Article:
It’s often said that English is one of the hardest languages in the world to learn. It’s probably thanks to the way those Anglo-Saxon and West Germanic elements clash under the Indo-European umbrella tongue.

After all, what other language would feature oddities such as silent p’s or g’s at the start of words which, phonetically-speaking, should start with an ‘n’? Or the bewildering collection of letters ‘ught’ (bought, taught, caught etc) where a simple ‘ort’ or ‘aut’ would do just as nicely?

Gauging relative language difficulty is of course a subjective business. From an English-speaking perspective, the Foreign Service Institute (FSI) of the US Department of State has estimated approximate learning times for languages worldwide.

Those considered trickiest, requiring several thousand hours of class time, are Arabic, Cantonese, Mandarin, Japanese and Korean.

But before you go rushing down to your local night school to pick an alternative, here’s five more tongues that may leave your tongue severely twisted.

  • Tuyuca: originating from the eastern Amazon, many Tuyucan words comprise eight or ten English words in one long stream. Whichsoundsprettycomplicatedtous.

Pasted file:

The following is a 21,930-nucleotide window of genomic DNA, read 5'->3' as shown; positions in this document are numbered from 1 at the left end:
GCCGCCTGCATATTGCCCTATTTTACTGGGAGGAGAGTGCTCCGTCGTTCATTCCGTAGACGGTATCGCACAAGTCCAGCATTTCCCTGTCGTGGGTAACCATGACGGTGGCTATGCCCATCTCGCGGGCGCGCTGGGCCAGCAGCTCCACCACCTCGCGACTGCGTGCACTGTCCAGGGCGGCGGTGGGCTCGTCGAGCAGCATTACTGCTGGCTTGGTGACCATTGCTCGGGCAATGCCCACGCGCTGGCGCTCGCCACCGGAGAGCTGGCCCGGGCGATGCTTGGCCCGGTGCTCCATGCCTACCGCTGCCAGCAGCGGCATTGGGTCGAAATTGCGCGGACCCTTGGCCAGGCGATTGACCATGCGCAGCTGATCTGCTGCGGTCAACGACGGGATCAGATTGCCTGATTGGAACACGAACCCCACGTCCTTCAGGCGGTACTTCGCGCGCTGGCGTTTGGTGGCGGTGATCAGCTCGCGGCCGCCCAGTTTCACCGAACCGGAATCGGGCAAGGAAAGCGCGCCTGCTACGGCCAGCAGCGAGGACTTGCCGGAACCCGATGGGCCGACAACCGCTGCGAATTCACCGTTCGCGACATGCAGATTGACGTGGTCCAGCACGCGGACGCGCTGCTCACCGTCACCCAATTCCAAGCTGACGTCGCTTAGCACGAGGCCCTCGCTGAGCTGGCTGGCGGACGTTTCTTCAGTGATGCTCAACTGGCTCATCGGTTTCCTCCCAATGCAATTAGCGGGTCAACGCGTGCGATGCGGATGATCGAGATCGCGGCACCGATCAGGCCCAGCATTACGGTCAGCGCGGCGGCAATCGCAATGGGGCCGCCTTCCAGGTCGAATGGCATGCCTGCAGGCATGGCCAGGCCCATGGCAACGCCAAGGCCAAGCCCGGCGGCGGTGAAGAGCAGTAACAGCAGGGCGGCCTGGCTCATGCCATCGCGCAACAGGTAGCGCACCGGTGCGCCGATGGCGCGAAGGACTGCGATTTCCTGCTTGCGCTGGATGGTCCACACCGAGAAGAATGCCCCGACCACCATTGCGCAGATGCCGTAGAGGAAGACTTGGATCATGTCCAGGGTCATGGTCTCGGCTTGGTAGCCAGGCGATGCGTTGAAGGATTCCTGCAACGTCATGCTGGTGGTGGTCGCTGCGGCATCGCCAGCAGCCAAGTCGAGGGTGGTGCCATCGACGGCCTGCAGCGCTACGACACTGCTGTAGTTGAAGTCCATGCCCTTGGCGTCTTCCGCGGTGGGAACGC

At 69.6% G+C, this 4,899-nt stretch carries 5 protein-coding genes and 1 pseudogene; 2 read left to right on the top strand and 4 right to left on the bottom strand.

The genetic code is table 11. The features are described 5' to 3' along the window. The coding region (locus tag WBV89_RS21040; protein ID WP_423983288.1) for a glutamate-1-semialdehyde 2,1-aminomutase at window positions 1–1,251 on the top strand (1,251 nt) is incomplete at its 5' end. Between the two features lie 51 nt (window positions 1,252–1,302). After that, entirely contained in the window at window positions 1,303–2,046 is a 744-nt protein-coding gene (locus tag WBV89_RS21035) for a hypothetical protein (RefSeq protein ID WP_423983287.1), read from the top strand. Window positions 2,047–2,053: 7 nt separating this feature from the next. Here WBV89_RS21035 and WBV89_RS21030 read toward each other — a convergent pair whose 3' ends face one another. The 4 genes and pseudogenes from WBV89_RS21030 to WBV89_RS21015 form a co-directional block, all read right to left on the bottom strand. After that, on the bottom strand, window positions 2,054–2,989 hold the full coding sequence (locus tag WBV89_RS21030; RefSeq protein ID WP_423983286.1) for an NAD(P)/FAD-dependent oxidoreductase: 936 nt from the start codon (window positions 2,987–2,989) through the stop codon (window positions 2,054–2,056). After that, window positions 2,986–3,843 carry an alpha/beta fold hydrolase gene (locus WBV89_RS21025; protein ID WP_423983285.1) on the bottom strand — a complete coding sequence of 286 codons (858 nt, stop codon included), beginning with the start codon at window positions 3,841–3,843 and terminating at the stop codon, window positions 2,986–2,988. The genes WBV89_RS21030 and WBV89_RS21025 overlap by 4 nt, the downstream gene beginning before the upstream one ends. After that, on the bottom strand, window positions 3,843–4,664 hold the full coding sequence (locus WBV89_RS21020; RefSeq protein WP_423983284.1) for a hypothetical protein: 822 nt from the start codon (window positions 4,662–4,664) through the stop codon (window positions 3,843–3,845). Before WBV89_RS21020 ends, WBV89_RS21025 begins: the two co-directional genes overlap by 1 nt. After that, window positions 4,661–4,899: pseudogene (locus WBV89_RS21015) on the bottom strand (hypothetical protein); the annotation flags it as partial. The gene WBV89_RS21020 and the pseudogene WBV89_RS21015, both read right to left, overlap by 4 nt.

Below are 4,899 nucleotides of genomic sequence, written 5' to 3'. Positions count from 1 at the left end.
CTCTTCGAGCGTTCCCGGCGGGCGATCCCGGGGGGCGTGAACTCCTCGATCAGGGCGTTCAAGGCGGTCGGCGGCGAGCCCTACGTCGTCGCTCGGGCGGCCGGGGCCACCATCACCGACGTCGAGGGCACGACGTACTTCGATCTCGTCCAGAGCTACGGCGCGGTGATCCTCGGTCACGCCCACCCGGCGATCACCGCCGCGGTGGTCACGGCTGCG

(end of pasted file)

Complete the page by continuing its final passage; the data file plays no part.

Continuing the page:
• Hungarian: with 35 different cases, or noun forms, to memorise, Hungarian is also notorious for its endless lists of expressive, idiomatic words and suffixes.
  • Navajo: so complex (mainly due to its inordinate variety of verb prefixes) that it was used as the basis of a code in the Pacific arena during the Second World War. The Japanese never cracked it.
  • Basque: the oldest known language in Europe, and with no links whatsoever to our Indo-European family. Basque boasts a complex system of sentence subjects and thoughtfully squeezes them all into the verb, creating some head-scratching variations.
    • Icelandic: many words in Icelandic simply have no equivalent in English. Together with its archaic vocabulary and complex grammar, it means you’d have to be as smart as Magnus Magnuson to master both tongues.

But don’t worry, if you’re determined to spread your wordy-wings and learn another language, all is not lost.

A recent internet survey quizzed folk on which foreign lingos were easiest for English speakers to master. The results? Afrikaans, French, Italian, Portuguese and Spanish. Now you know where to book your next summer holiday.

Obviously, English is our bread and butter here at Wordsworks. However, to ensure our business copywriting hits the mark in whichever language clients desire, we partner with several professional translation agencies. Contact us today to find out more.